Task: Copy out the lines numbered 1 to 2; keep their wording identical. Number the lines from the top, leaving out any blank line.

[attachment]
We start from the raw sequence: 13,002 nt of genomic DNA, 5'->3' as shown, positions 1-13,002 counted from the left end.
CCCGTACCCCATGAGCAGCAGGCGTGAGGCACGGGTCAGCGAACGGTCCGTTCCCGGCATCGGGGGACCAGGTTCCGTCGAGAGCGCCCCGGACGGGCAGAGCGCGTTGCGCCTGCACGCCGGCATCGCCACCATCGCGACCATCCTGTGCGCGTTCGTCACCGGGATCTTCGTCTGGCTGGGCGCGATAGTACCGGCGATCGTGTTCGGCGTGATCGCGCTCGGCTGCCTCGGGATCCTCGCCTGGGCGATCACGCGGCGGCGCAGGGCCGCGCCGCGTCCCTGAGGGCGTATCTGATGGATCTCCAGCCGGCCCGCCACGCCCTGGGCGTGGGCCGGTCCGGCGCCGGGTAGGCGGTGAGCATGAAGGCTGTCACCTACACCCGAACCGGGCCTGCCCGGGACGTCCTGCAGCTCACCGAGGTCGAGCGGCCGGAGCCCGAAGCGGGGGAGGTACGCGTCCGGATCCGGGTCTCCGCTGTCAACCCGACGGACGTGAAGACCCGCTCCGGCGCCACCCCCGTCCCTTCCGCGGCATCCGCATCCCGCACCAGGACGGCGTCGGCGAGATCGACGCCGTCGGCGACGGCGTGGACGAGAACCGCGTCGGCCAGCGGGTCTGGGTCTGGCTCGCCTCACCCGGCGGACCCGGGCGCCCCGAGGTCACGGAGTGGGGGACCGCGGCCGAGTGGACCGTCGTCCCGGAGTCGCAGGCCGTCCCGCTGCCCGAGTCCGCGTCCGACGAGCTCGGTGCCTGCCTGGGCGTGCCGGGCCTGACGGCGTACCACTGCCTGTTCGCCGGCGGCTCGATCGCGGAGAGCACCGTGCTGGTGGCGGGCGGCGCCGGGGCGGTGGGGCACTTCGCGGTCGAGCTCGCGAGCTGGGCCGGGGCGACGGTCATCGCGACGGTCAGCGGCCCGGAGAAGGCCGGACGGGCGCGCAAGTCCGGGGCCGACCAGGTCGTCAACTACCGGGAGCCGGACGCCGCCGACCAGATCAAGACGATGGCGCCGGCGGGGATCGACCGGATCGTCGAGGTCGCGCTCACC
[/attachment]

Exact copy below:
We start from the raw sequence: 13,002 nt of genomic DNA, 5'->3' as shown, positions 1-13,002 counted from the left end.
CCCGTACCCCATGAGCAGCAGGCGTGAGGCACGGGTCAGCGAACGGTCCGTTCCCGGCATCGGGGGACCAGGTTCCGTCGAGAGCGCCCCGGACGGGCAGAGCGCGTTGCGCCTGCACGCCGGCATCGCCACCATCGCGACCATCCTGTGCGCGTTCGTCACCGGGATCTTCGTCTGGCTGGGCGCGATAGTACCGGCGATCGTGTTCGGCGTGATCGCGCTCGGCTGCCTCGGGATCCTCGCCTGGGCGATCACGCGGCGGCGCAGGGCCGCGCCGCGTCCCTGAGGGCGTATCTGATGGATCTCCAGCCGGCCCGCCACGCCCTGGGCGTGGGCCGGTCCGGCGCCGGGTAGGCGGTGAGCATGAAGGCTGTCACCTACACCCGAACCGGGCCTGCCCGGGACGTCCTGCAGCTCACCGAGGTCGAGCGGCCGGAGCCCGAAGCGGGGGAGGTACGCGTCCGGATCCGGGTCTCCGCTGTCAACCCGACGGACGTGAAGACCCGCTCCGGCGCCACCCCCGTCCCTTCCGCGGCATCCGCATCCCGCACCAGGACGGCGTCGGCGAGATCGACGCCGTCGGCGACGGCGTGGACGAGAACCGCGTCGGCCAGCGGGTCTGGGTCTGGCTCGCCTCACCCGGCGGACCCGGGCGCCCCGAGGTCACGGAGTGGGGGACCGCGGCCGAGTGGACCGTCGTCCCGGAGTCGCAGGCCGTCCCGCTGCCCGAGTCCGCGTCCGACGAGCTCGGTGCCTGCCTGGGCGTGCCGGGCCTGACGGCGTACCACTGCCTGTTCGCCGGCGGCTCGATCGCGGAGAGCACCGTGCTGGTGGCGGGCGGCGCCGGGGCGGTGGGGCACTTCGCGGTCGAGCTCGCGAGCTGGGCCGGGGCGACGGTCATCGCGACGGTCAGCGGCCCGGAGAAGGCCGGACGGGCGCGCAAGTCCGGGGCCGACCAGGTCGTCAACTACCGGGAGCCGGACGCCGCCGACCAGATCAAGACGATGGCGCCGGCGGGGATCGACCGGATCGTCGAGGTCGCGCTCACC